Japan’s coal imports for power generation are unlikely to decline even if the country’s nuclear plants return online as planned, according to Banchero Costa.
A recent report from the Genoa-based ship agency predicts that pollution-cutting technologies could even help coal squeeze out other fossil fuels.
“As nuclear plants are reactivated, cost pressures are especially likely to affect fuel oil use, the most expensive mode of power generation, but could also lead to a decline in the use on natural gas,” said Banchero Costa.
“Coal demand, surprisingly, could prove more resilient.”
After Indian and China, Japan is the world’s third biggest coal importer, importing 188 million tonnes last year, mainly from Australia.
Nuclear plants provided as much as 29% of Japan’s energy before the Fukushima disaster in 2011 triggered the shutdown of all the country’s reactors. Natural gas’s contribution to the national energy mix then rose from 30% in 2010 to 47% in 2014, while coal’s slice swelled from 25% up to 31%.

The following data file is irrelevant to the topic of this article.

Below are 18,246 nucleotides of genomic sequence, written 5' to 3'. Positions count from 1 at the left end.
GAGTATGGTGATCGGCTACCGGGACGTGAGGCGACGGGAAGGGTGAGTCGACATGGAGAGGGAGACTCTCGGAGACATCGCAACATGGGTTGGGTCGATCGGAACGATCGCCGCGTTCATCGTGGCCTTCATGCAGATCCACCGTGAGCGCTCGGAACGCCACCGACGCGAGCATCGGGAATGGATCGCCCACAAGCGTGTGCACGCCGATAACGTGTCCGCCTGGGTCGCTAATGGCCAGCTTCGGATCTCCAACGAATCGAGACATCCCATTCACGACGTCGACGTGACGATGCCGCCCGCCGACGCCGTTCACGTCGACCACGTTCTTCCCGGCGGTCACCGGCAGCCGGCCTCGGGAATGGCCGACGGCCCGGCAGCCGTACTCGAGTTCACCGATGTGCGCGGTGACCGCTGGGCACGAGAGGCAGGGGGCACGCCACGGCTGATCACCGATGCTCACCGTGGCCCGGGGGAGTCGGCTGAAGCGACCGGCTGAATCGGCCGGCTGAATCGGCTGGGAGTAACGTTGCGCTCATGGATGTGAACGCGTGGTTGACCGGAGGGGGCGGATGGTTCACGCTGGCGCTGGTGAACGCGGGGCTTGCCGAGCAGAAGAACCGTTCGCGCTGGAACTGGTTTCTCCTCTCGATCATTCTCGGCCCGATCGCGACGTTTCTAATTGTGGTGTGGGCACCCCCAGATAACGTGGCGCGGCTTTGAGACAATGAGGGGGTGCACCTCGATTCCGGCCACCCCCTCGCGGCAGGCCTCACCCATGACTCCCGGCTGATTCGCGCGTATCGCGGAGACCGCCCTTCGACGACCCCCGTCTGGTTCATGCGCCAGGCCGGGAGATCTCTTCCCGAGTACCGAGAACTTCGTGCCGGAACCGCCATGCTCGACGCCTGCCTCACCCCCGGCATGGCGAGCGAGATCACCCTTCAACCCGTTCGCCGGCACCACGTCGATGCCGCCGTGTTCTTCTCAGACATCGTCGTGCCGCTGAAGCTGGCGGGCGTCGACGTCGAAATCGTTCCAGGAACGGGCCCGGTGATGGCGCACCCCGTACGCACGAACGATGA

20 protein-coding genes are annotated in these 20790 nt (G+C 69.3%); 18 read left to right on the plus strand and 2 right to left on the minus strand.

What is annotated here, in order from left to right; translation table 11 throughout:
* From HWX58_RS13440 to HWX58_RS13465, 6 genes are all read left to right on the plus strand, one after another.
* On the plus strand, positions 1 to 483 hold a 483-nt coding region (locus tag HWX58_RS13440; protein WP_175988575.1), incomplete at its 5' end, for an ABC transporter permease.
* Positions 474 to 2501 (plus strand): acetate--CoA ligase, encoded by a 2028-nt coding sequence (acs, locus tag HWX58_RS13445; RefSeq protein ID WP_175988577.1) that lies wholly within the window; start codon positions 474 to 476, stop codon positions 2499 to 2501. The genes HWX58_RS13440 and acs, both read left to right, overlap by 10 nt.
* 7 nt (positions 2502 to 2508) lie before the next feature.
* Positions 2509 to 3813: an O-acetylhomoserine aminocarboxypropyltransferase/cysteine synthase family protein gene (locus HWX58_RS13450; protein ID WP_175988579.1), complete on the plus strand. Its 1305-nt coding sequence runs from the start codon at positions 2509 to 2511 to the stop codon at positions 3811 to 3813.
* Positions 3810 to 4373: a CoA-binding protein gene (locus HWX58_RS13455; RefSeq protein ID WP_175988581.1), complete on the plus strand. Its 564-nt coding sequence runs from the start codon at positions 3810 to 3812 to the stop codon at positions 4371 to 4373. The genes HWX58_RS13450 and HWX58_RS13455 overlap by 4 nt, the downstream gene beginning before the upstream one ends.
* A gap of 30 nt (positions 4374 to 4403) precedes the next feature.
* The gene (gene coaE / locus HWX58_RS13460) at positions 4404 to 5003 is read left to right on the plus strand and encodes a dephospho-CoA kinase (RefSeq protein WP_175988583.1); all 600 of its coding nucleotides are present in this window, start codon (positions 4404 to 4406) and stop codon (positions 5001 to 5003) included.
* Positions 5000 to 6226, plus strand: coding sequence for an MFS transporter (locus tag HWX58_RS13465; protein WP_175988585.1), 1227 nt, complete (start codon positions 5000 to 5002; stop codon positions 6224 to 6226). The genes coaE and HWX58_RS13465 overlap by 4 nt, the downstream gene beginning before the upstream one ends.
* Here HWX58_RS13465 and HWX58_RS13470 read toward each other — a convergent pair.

While coal-fired generation is seen as twice as carbon intensive as using natural gas, Banchero Costa noted that Japan now has technologies to reduce its polluting effects.
“Japan in fact actively promotes exports of its modern coal plant technology, such as the ultra-supercritical Isogo plant, throughout Asia,” said the agency.
“Price competition between established power firms and new entrants to the market, which is expected to intensify as the country moves towards retail power market deregulation, may also drive the industry more towards coal-fired plants.”
Although Japan’s coal-fired plants are now running near capacity, as many as 48 new ones with a combined capacity of 23.5 GW are planned, according to a recent report in the Japan Times.
Despite Japan’s anti-nuclear attitudes, the Abe administration plans for nuclear power to account for 20-22% of Japan’s electricity by 2030, with coal providing 26% and natural gas 27%.